Two Guys, A Girl, and A Business Idea!Edit
Hi, we're Team 6:Elyana Genovese - I'm a senior, Management major. I'm from North Salem, NY, a small town an hour north of NYC. I love to play soccer. I'm a member of Sigma Kappa sorority where I'm Sisterhood Chairman. I studied abroad in Brisbane, Australia for a semester and fell in love with the whole country. I'm so happy to be doing this project because I love the opportunity to be creative.
Isaiah Wright - I'm a senior, transfer student. I am from Bethlehem, PA. I'm a Management major with the TIE concentration and I chose business because it is strategic competitive. From being an athlete all my life I'm very ambitious, so business seemed to be the logical choice. I play football here at James Madison University.
Nate Barth - I'm a senior management major graduating from JMU in December 2012. I transferred to JMU in 2010 from the University of Miami in Florida. I grew up in northern Virginia, about 15 minutes south of Washington D.C. I love entrepreneurship and have always fantasized about starting my own innovative company. I am currently working on a concept for a restaurant startup back home, and am very excited to pursue a startup in a completely different industry here at JMU.
Our Business IdeasEdit
At the beginning of the semester we had a few ideas we were thinking of pursuing. One was a curtain blanket, that could easily be attachable to the window frame so it would act as a curtain when needed. When not in use as a curtain, it would act as a blanket.
Our second idea was to have plastic waterproof shoe covers to protect your shoes when caught in the rain unexpectedly. They would cling around your ankle, so they would be tight and rain wouldn't leak in.
This led us to our third and ultimately finally idea. We were going to make a plastic, waterproof backpack cover that clings around your backpack. To make it more innovative than products we've seen similar to this, we would attach a hood so people's heads would also stay dry if caught in the rain. This is where our business name comes from - SoundsHoodToMe. Below is a copy of our business model. The major differentiation we had in the beginning was offering backpack covers with hoods attached. However, as we did customer discoveries we found that people didn't want the hood, so we stopped producing them with hoods attached. So we still needed to be innovative in some way, so that's why we decided to go with offering the covers in different colors: black or green. Our critical fulcrum for our business model was quality. We knew we'd be able to produce our covers relatively inexpensively but we needed to ensure the quality would be good enough. We didn't want our covers to break while people were using them. We spent a lot of time developing our MVP to have the best quality we could.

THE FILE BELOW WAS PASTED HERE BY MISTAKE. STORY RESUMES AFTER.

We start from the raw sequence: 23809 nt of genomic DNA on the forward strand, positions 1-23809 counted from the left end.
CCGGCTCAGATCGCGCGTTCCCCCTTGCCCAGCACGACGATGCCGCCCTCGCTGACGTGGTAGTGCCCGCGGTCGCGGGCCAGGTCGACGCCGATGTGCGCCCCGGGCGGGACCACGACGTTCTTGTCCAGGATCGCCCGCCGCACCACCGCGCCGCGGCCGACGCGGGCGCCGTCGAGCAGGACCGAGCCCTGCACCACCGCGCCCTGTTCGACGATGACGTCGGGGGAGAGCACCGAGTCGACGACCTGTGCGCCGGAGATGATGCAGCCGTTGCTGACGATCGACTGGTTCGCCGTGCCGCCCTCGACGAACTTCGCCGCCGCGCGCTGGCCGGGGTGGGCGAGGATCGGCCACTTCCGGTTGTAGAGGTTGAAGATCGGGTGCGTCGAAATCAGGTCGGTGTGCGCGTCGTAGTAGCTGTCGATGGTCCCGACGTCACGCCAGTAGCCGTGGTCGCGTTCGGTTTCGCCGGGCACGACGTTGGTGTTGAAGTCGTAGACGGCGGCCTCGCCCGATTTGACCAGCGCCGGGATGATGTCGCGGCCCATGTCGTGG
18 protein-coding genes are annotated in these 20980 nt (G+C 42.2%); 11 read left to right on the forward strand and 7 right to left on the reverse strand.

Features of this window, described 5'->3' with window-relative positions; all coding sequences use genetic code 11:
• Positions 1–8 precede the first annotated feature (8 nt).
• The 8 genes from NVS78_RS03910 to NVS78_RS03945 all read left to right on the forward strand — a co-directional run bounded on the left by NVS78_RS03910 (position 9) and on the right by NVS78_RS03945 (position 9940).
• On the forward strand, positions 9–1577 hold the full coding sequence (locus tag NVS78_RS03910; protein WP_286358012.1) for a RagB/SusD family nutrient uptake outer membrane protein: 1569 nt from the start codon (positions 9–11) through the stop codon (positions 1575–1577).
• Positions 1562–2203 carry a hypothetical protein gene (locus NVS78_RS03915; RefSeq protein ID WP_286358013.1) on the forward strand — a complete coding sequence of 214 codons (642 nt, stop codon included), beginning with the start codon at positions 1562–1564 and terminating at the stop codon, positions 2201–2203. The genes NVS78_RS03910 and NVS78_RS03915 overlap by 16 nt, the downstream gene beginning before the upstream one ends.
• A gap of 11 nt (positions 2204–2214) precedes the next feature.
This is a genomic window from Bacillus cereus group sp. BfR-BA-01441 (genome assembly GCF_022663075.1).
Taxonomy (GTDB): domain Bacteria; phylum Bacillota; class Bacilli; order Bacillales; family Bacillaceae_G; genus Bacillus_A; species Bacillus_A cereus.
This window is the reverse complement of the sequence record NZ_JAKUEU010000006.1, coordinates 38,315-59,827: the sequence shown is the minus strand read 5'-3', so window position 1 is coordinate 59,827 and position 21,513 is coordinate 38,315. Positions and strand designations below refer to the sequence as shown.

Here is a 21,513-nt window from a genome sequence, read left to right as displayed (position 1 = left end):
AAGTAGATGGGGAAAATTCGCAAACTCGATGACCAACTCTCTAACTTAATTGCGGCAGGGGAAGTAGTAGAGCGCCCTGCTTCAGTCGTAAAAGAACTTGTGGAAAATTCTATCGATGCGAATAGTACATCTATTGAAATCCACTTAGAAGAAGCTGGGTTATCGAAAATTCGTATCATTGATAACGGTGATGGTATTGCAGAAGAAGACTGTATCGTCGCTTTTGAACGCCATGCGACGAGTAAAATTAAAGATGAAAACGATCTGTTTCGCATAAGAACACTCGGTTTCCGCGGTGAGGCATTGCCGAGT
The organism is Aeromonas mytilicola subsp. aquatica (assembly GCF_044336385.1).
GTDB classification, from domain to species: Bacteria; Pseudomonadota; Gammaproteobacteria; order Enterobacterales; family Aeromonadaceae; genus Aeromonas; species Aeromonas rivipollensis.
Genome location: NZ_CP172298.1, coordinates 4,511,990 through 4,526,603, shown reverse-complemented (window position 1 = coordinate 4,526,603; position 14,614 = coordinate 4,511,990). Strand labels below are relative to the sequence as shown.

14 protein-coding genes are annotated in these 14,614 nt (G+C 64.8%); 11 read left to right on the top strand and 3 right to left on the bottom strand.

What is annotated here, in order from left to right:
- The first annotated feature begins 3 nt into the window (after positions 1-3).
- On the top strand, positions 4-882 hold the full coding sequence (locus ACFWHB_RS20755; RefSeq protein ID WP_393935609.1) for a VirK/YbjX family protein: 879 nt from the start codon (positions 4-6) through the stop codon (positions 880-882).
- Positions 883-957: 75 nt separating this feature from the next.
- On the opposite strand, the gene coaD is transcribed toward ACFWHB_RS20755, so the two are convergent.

Our project MVP has changed a lot over the semester, especially in terms of quality and functionality. We started using a shower curtain liner since we knew it'd definitely be waterproof. We found it was really hard to sew through this fabric and get any type of stitching to stay. We started with ribbon around the side to make it more appealing, and strung string through the loop the ribbon left. However, as we did customer discoveries we found they didn't really like that it was clear so we were on a search to find a different waterproof fabric. We ended up finding a black waterproof fabric at RagTime, called RipStock. We also bought it in green because we figured this was a color both male and female would enjoy. RipStock is really durable and waterproof since it's the fabric used in parachutes.
Here is a link to our YouTube site which has videos of our customer discoveries and see how our product has evolved over the semester: SoundsHoodToMe The slideshow above also has pictures of our MVP evolution throughout the semester. To see more updates here is a link to our website SoundsHoodToMe. It's our blog site with the updates we did throughout the semester!
We were targeting college aged students, so we knew our early adopters would be found on the James Madison University campus. Here are more details of what we assumed would be our early adopters:
- Ages 18-22
- Male and Female
- Not afraid to be unique
- Uses a backpack, not a side bag
- Has some extra money to spend